Tucker continued to say that, especially during these trying times, his position as a ship keeper has been invaluable.

"Here on the Hurley, he is a perfect example of the "essential" worker, quietly keeping this country going and safe from the virus that has shut down so much," he added. "I have seen him dozens of times working with rags and bleach solution wiping down surfaces we all touch every day when he could have had some downtime from his duties. It isn't a glamorous job, but he carries on without even being told to do any of it."

Williams has worked up and down the Lower Mississippi River on both the dredges Hurley and Burgess but can’t pick a favorite location.

"I just enjoy working with people and serving others – that's my favorite part of the job," Williams said.

Like others who have served 30 or more years with one organization, Williams has a long list of mentors he wanted to recognize. Still, a few in particular, stood out among the rest.

"Will Ousley, and some of the other 'old-timers' who talked me into coming back to this job when I got discouraged when things were difficult at home with family," he said. "I was raised to be a hard worker; my whole family is full of hard workers. My dad always expected nothing less and held me accountable. My mother and father were my mentors also."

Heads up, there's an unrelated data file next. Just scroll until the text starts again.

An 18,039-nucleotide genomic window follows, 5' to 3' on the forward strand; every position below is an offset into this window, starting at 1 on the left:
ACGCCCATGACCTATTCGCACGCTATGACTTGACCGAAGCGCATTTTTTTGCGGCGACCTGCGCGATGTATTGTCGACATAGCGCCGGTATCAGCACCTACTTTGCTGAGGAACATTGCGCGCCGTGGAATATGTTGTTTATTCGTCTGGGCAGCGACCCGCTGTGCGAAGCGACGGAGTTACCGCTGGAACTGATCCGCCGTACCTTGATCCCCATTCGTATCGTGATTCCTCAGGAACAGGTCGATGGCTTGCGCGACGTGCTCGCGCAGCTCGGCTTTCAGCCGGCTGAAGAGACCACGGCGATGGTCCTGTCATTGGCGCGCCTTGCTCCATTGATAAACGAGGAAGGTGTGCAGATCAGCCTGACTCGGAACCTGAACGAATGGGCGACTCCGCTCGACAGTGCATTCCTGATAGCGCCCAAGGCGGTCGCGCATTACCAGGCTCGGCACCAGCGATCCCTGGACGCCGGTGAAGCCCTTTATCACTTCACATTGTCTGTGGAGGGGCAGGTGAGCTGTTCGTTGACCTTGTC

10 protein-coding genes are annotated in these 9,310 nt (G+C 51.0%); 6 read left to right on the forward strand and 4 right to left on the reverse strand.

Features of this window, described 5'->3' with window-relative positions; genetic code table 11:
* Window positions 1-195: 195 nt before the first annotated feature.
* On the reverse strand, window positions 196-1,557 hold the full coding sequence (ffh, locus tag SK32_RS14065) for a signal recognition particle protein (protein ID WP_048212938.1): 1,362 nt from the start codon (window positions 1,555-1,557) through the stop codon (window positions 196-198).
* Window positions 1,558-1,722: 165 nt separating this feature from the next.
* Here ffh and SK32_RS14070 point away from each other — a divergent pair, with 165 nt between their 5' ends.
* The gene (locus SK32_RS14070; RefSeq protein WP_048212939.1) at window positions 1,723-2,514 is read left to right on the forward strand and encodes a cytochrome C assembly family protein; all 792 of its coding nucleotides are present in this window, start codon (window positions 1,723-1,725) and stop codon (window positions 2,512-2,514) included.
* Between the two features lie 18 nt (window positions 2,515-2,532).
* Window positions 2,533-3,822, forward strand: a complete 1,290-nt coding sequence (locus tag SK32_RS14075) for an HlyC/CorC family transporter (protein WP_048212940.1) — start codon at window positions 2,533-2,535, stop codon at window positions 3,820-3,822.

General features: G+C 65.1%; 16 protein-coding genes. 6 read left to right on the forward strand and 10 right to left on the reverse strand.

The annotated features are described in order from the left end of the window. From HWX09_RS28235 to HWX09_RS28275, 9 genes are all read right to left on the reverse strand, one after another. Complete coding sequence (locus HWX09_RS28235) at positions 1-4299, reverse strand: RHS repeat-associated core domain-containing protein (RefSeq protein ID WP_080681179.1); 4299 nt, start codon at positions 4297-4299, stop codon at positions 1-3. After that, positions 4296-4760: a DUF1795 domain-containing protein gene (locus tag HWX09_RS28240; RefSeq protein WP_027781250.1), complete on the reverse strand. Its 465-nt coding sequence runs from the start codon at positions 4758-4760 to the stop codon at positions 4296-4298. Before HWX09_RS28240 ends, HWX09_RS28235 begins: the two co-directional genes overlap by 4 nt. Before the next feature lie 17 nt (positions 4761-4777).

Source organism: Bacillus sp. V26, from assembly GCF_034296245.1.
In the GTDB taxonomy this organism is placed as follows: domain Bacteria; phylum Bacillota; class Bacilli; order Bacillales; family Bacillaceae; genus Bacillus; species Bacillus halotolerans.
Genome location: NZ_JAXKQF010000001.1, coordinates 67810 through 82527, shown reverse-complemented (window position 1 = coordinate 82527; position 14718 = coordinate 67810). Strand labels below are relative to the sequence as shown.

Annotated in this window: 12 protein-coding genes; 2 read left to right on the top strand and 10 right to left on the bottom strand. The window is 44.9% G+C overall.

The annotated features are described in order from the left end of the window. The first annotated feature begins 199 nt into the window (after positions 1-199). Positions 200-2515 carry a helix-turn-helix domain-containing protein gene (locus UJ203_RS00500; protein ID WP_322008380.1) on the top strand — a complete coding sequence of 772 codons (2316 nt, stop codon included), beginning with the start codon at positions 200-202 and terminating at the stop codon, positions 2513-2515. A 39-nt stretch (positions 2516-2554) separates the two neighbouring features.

When 'Lil Wolf' isn't working on the dredge, he said he enjoys cooking, cleaning, and spending time with his family, including his work family. It turns out Williams is related to a recent retiree of the M/V Mississippi – Randy Fell. Still, he doesn't limit his work family to just Mr. Fell.

"I look at the Corps of Engineers as my family," he added. “When you’re gone working on the river as long as we are, the people you work with become family, and I wouldn’t have it any other way.”

Williams especially wanted to thank his wife, children, and grandchildren for their support as well.

Those who work with 'Lil Wolf' have nothing but great things to say about him. Dredge Master Adrian Pirani even said he's so great, he actually tries to emulate him.

"Lil Wolf" (Curtis) is, without a doubt, the hardest working person on board," Pirani explained. "Whether we have guests here or when he volunteers to help other units, it’s universally known he is doing all he can from the time he rises to when he finally lays down. He is a genuinely great person, always caring for others and putting them first. He promotes harmony, peace, and smiles at all times."

We at the Memphis District are always honored to recognize employees reaching milestones as significant as these. But more importantly, we are thankful; grateful for their service to the district, division, and nation.

Curtis “Lil Wolf” Williams -- thank you, sir! We are very appreciative of you and all you continue to do for us. You're an inspiration to everyone around you, and it's evident as to why.